You get up early. Pack up the trailer or van or pickup. Drive between 2 and 24 hours. Pay your money to get in. Register for the race. Walk part of the course. Get nervous talking about how tight that one section is, or how tough that uphill is going to be during the race with traffic, or how bad the mud is going to be in that one section, or how dusty it is going to be… There will be nervous trips to the porta john. Then it will be time to go to the line. Guys from the morning race will be there telling you how bad the dust was.
Then the gun goes off, and it all melts away. The stress of before now becomes the adrenaline of getting through the mud hole and up the big hill. There is the guy in front of you to chase. You know he is there, you can see his dust and catch a glimpse of him entering the trees as you enter the open section. Sometimes during the race you are the hunter, other times the hunted. Some races the end cannot come soon enough, others you cannot believe it’s over when you reach the end.
When the end does come, it seems that the duration of the race did not matter. Exhaustion is always the result. Sometimes there is pain. Sometimes there is blood. There is always sweat and always dirt. That is good.
Sometimes when the end of the race comes you are not sure about the result. Other times there is victory or satisfaction. Sometimes there is disappointment. Always there is awe and pride.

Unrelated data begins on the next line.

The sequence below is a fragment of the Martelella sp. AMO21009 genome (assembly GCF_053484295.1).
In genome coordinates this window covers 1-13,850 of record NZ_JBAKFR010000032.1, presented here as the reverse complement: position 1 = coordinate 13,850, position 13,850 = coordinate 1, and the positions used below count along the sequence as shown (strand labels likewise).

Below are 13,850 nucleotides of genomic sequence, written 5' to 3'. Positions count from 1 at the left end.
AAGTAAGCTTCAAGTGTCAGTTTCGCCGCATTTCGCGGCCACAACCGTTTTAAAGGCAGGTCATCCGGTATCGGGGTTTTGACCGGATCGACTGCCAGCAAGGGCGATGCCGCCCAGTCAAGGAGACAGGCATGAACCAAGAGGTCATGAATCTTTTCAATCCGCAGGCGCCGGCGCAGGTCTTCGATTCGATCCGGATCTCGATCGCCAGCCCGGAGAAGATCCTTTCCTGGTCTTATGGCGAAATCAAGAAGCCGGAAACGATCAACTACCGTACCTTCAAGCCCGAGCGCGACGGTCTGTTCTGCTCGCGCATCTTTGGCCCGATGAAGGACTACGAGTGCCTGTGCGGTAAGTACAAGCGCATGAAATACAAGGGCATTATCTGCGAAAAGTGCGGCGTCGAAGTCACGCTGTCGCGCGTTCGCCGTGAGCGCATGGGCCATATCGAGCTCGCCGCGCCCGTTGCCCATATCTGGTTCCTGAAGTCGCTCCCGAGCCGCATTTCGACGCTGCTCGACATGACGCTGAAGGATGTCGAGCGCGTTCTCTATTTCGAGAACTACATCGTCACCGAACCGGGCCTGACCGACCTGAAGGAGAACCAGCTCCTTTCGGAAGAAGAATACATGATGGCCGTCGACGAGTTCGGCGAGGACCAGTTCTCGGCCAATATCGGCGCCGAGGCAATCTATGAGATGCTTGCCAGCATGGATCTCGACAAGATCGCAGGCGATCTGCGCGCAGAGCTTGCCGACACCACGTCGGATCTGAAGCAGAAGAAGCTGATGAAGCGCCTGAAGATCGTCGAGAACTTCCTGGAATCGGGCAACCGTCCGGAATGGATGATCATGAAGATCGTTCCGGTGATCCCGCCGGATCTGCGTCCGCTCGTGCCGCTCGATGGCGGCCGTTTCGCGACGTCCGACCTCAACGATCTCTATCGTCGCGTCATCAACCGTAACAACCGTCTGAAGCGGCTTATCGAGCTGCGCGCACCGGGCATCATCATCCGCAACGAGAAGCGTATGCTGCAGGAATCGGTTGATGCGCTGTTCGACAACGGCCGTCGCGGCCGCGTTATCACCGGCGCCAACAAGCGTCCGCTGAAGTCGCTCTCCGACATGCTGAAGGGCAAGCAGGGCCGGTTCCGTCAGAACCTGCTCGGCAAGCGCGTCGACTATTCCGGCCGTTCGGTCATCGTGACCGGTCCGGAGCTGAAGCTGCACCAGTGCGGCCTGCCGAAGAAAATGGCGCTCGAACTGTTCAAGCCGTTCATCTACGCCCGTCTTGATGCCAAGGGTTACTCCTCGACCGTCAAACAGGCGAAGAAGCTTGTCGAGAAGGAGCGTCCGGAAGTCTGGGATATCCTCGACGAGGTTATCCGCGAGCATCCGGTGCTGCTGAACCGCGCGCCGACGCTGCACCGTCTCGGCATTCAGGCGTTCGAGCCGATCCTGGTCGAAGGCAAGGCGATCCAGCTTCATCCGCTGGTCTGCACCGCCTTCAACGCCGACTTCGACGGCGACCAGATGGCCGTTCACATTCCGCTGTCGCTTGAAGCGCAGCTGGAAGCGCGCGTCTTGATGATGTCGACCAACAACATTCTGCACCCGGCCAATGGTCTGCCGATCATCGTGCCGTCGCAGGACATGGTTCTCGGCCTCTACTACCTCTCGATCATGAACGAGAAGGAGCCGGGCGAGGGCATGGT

So you load up afterward. Dreading the cleanup and the possible damage. You pile it all in and shove the tailgate closed, much like a suitcase at the end of a long trip. How did it all get so much larger and so much messier?
On the drive home, there is bench racing with your friends. The race plays out in little bits in your head and in the air between the 2 of you. There is shared difficulties and individual struggles. You start to plan and think of the next race, all the while dreading getting home with the pile of dirty gear and shattered motorcycle in the back. There will be hours of cleanup and gear washing and repair and prep for the next time on the bike.
When you do get home, your body is cramped and feels broken. Sometimes you can barely move from the 3 crashes during the race. If it is 2-10 hours to get home the difference to your cramped body can be a lot. You drink and drink and never have to pee. Your whole body can begin to set up like concrete. Finally you do get out of the truck in the driveway and move toward the house, it sometimes hurts to walk that far. Sometimes there is hardware, and other times just a bit of a twinge.
In the end, it is always worth it.
What does it all mean?…. Who Cares! It is the most fun thing you can ever do with a Sunday. (Well, except that other thing.) Any day racing a motorcycle is better than any day not.
Spring is here. Racing starts soon. I cannot wait.